Milling FR-4


Professional circuit boards are often made of a material known as FR-4. This is a fiberglass weave infused with expoxed, laminated with a layer or two of copper. The fiberglass-expoxy substrate provides good electrical and mechanical properties for pcbs.

At first, I milled FR-4 blanks. This worked pretty well, but I quickly found out that milling FR-4 produces fine fiberglass dust. It turns out that breathing fiberglass is not exactly the greatest, so I quickly switched to using FR-1. FR-1 is a paper-based material, with no fiberglass, so there are not harmfull particles preduced. However, FR-1 has it's own problems. The copper does not stick to the board nearly as well, so you end up with traces peeling off quite a bit, amoung other things.

So, I started looking for ways to safely mill FR-4. I noticed that Bantam Tools sells an FR-4 kit for their mill, where they mill FR-4 submerged in minerial oil. The oil traps all the dust, so there are no harmfull particles to breath in. Well, I can make a tub to put oil in. I designed and printed out, and it worked pretty well. All the dust is nicely trapped in the oil, with nothing escaping.

I initially started using engine oil, since that is what my dad had around. However, it is not exactly the easiest to work with. It smells, and it a bit opaque. I then switched to using canola oil, as used for cooking. It's more clear, and has no ordor, yet still traps the dust the same.

To hold down the board under the oil, I started with the same double-sided tape I was using before. However, the tape has a few problems. To start, the tape absorbs a bit of the oils, and gets pretty nasty to deal with. Secondly, tape does not stick to oil This means that the tub and the PCB need to be thoughly scrubbed every time new tape is applied.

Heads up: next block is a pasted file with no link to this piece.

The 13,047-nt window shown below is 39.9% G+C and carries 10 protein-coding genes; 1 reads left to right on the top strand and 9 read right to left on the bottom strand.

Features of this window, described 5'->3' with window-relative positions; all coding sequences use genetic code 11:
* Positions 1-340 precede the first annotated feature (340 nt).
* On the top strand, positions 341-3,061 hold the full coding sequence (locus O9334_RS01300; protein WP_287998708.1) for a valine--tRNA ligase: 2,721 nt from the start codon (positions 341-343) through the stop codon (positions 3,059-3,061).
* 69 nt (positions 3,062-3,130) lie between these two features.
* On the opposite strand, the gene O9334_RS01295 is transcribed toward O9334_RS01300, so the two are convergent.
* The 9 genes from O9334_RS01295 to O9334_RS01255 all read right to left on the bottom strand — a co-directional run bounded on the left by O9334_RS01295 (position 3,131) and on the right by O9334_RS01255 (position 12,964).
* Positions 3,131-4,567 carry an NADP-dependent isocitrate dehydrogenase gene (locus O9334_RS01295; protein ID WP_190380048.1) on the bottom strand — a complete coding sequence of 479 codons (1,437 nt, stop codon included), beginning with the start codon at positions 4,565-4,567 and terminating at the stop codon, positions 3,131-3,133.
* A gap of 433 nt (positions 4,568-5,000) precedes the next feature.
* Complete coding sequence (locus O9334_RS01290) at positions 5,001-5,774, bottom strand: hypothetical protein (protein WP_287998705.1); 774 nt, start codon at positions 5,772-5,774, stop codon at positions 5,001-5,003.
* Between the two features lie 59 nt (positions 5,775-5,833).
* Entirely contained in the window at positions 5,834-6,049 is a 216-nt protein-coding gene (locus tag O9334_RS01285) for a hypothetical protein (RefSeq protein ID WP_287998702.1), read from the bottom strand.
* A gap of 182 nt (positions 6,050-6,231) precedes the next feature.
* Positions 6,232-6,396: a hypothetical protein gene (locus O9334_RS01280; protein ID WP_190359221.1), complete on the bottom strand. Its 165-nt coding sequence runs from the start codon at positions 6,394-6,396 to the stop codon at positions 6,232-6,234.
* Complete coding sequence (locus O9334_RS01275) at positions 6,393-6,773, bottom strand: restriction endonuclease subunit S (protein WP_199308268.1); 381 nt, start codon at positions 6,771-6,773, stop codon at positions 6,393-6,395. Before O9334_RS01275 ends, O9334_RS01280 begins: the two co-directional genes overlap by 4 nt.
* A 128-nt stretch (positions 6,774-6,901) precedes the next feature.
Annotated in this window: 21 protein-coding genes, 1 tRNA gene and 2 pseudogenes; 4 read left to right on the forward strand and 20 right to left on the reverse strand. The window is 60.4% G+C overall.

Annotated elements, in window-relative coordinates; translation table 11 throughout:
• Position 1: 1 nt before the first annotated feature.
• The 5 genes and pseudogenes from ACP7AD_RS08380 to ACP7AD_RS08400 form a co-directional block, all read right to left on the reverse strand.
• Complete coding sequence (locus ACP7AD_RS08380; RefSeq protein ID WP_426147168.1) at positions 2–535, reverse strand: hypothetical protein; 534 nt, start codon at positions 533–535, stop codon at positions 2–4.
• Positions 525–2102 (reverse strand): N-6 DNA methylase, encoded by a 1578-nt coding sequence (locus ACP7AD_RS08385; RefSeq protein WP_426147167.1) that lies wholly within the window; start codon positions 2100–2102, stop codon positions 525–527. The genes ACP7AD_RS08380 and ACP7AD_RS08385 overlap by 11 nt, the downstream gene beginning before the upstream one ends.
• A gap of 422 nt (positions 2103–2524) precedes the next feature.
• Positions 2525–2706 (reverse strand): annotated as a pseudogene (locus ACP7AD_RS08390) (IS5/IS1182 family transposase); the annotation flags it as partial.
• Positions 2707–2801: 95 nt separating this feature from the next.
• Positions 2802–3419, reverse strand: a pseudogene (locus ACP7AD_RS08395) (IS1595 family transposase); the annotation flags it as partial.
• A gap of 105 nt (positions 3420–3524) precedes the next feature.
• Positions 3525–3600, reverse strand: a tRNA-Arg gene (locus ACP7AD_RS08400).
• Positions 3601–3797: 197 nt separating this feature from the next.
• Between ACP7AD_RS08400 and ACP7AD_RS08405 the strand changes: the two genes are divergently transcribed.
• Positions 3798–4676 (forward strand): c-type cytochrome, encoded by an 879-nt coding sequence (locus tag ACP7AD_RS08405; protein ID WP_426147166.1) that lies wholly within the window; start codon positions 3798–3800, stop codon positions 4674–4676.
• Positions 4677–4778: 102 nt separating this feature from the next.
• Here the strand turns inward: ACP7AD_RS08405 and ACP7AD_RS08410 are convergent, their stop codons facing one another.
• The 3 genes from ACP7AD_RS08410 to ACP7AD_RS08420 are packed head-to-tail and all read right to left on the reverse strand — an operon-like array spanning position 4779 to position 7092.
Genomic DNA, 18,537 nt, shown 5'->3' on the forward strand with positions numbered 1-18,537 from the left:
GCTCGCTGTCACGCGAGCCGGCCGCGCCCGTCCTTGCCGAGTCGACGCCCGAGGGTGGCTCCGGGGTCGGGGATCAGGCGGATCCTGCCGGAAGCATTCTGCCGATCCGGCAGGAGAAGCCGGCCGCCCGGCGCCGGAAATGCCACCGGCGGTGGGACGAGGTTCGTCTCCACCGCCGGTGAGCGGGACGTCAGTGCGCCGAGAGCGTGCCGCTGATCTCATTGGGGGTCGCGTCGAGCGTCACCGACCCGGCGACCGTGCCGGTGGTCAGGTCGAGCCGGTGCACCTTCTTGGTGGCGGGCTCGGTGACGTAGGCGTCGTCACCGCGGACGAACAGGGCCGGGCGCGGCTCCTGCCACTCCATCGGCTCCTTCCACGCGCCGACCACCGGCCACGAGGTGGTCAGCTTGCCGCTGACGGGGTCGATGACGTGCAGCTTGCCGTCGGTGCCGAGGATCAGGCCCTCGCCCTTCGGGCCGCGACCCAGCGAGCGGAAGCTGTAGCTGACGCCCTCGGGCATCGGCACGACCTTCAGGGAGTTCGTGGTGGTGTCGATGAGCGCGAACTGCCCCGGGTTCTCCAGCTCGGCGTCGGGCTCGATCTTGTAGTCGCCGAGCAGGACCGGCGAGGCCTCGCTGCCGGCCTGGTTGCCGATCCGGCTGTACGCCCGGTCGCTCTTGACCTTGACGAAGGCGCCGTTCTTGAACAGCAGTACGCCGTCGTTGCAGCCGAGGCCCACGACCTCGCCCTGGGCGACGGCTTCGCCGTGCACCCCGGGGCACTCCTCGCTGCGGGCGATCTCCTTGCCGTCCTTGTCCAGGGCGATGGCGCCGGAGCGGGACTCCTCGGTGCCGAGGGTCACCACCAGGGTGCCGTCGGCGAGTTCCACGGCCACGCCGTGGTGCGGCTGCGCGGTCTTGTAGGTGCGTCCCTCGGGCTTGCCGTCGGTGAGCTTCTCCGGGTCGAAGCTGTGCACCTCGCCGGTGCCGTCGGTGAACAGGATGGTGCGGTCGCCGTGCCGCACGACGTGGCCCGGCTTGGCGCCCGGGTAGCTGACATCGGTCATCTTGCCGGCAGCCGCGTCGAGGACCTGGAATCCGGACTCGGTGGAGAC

Trying to hold down a PCB under oil is not the easiest. There cannot be any penetrations in the tub, so I first tried some clips that wrapped around the walls of the tub. This avoided any holes, and held the board down reasonably well. However, not quite well enough. Once the FR-4 blank has a bunch of boards cut out, it gets a bit more bendy than it was before. With the clips pushing in on the edges, this would cause the center of the board to bow upwards. While the bed leveling would take care of the bow no problem, without anything underneath it, cuts would not cut deep enough.

To solve this problem, I went with the most secure way I could think of: screwing the thing down. Since there could not be any penetrations, all the holes had to be both blind and threaded. To do this in a 3d printed part, I used some aluminum press-fit threaded inserts. They press into a 4mm hole, then expand and grab the plastic once a screw is inserted. They worled pretty well. Another benifit of the screws is that they provide somewhat repeatable prositioning, which makes it possible to line up double-sided board properly.